Moreover, social facts are not an outcome or invention of the contemporary generation, but they are pre-existing conditions for individual agency. However, it is not possible to recognize social facts through introspection. “The human agency, which generates the social facts we encounter today, is not ours because collective agents practiced it in the past” (Berger 12).
Societal facts are exterior to all persons living at present, and they compel people to act in established and unsurprising ways. Social facts offer conflict to individuals’ desire since they influence individuals’ conviction, and cannot be changed by individuals’ convictions or transformations in their faiths, awareness, and attitudes.
These features of social facts enable us to recognize and investigate them. Social facts comprise social constructions, social actions, and the substratum of society. In the end, social facts crystallize and influence possible types of individuals’ behavior and awareness.
Social facts also encompass social currents, feelings that go beyond the individual and surface only in the collective context, where they compel persons to act in a particular manner. Social facts exert psychological force in individuals. Therefore, the psychological character of most social facts creates the challenge of identification. Durkheim points to the fact that we can recognize social facts by determining whether they are authorized.
According to Durkheim, individuals have a dual nature. Their intellectual processes contain personal features combined with the effects of communal representations. Majority of the representations inside individual brains have been created collectively. Communal representations are not generated by individuals’ intents or the whole of individuals’ thought. Collective representations are produced by countless brains considered as an entirety. There is a prospect that collective representation will endorse or condemn individuals’ actions.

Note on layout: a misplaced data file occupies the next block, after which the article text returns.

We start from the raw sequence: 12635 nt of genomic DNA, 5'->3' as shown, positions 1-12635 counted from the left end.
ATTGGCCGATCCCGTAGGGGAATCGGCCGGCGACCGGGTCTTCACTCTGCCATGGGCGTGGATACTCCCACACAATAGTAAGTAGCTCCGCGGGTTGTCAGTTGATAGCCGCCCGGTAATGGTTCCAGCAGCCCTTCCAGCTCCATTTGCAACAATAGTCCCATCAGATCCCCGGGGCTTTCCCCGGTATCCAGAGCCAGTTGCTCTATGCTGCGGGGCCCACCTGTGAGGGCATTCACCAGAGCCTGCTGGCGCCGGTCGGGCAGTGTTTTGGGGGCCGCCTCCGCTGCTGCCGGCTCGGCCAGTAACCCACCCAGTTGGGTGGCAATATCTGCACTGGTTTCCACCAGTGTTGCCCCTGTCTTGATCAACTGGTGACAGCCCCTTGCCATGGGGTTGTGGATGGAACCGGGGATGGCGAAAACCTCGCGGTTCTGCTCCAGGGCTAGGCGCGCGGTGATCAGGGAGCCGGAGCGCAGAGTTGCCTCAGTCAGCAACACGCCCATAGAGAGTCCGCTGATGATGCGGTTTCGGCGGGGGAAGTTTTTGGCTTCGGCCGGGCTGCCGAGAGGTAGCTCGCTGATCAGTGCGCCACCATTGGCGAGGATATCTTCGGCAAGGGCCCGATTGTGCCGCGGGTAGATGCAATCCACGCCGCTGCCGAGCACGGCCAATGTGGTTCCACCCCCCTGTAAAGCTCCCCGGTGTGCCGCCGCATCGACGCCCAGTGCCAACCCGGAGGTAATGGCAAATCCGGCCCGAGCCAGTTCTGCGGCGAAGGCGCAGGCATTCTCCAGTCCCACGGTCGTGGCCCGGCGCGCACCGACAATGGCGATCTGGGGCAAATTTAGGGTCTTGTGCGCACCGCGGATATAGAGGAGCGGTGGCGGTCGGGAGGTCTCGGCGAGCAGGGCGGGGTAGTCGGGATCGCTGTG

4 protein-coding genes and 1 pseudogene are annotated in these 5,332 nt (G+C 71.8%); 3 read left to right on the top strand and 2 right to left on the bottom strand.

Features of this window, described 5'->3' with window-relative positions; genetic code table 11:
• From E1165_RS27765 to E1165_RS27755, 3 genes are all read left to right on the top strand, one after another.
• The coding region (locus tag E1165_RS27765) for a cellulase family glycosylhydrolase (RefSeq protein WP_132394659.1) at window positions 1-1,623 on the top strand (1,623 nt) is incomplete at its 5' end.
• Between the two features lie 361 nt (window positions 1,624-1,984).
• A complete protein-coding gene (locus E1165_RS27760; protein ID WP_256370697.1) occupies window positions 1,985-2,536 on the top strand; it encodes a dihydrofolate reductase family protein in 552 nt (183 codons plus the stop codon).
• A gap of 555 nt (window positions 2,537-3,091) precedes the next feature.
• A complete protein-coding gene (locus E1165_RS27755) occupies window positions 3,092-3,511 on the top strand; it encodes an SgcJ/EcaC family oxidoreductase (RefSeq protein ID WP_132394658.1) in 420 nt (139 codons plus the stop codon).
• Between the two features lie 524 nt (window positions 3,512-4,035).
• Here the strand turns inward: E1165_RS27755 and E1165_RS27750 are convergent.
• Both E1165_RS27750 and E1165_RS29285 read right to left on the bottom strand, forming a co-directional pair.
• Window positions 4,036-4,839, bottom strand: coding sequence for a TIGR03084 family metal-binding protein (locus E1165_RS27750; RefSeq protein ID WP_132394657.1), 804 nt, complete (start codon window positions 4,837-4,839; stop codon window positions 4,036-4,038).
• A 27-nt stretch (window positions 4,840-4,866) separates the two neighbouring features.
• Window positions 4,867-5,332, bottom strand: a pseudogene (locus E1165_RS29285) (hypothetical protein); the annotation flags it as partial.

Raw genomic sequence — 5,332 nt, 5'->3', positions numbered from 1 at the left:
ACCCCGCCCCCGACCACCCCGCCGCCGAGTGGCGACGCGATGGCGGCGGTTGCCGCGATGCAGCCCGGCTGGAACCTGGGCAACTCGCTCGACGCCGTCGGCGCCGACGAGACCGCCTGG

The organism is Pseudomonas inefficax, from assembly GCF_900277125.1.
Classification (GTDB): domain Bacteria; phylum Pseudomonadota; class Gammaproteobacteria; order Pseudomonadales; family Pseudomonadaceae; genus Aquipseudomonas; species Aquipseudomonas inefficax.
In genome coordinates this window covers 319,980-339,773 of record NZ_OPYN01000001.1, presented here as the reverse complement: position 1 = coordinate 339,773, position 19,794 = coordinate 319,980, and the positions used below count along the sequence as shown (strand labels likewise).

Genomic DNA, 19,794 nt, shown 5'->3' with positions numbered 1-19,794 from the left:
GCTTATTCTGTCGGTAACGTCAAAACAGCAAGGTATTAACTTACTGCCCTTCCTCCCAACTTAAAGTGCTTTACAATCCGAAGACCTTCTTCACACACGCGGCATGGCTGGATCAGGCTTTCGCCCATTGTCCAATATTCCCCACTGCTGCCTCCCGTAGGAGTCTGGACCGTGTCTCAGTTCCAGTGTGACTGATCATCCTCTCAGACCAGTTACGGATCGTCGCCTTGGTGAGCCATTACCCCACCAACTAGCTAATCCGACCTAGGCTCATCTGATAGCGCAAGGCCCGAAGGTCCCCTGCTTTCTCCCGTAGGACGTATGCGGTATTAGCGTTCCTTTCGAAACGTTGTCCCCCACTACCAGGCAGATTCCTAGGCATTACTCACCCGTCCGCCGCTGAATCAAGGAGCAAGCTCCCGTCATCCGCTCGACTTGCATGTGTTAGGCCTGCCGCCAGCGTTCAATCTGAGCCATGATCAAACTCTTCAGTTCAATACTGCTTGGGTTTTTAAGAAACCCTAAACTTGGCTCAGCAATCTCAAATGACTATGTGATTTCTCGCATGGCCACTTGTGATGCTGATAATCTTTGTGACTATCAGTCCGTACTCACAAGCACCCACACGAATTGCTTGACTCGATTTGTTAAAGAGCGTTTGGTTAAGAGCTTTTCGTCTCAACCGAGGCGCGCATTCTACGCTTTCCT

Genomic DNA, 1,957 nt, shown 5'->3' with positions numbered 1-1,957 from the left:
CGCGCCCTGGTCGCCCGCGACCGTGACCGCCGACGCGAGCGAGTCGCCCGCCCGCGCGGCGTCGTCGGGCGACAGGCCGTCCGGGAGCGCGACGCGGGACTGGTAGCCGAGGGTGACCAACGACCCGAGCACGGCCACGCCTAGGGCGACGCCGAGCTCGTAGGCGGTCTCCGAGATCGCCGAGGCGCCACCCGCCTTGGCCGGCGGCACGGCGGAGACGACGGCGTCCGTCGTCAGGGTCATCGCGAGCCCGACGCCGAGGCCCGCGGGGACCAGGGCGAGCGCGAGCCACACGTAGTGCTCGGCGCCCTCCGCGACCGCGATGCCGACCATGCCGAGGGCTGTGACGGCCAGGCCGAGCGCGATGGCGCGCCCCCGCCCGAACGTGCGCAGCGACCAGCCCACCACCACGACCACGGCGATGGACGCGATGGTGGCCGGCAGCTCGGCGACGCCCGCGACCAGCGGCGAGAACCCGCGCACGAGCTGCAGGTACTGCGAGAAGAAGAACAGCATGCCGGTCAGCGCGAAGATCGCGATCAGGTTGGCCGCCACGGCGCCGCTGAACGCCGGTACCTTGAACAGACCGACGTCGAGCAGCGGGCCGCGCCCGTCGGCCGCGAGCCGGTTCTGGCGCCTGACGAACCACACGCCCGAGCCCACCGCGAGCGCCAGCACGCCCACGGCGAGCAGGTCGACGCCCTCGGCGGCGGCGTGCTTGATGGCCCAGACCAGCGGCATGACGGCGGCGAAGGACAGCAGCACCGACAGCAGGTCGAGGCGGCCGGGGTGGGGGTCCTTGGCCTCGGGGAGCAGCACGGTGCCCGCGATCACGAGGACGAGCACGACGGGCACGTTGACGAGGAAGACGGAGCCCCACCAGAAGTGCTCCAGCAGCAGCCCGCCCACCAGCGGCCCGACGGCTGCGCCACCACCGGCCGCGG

Sanctions generate comparable patterns of individual way of thinking, introduce social rudiments into individual psychological processes, and change individuals into social beings. Consequently, collective representations are not produced by a single brain. For this reason, sociologists should find out the origins of social facts in their societal milieu, but not in personal intent when people are considered in seclusion.
Sociological Debates on Racism
Racism is one of the controversial themes in sociology due to the absence of a sound theoretical framework to study it (Bonilla-Silva 465). Therefore, racism has often been studied from various sociological perspectives. For example, many sociologists study racism from the idealist perspective. Racism refers to a set of notions.
These notions can make individuals to prejudice against some groups. Some scholars have developed a non-ideological analysis of racism, but they have failed to develop a structural theorization of racial issues. From the institutional viewpoint, racism is a mixture of prejudice and authority, which enables the dominant race to demonstrate its dominance at all levels in a community (McArdle 1).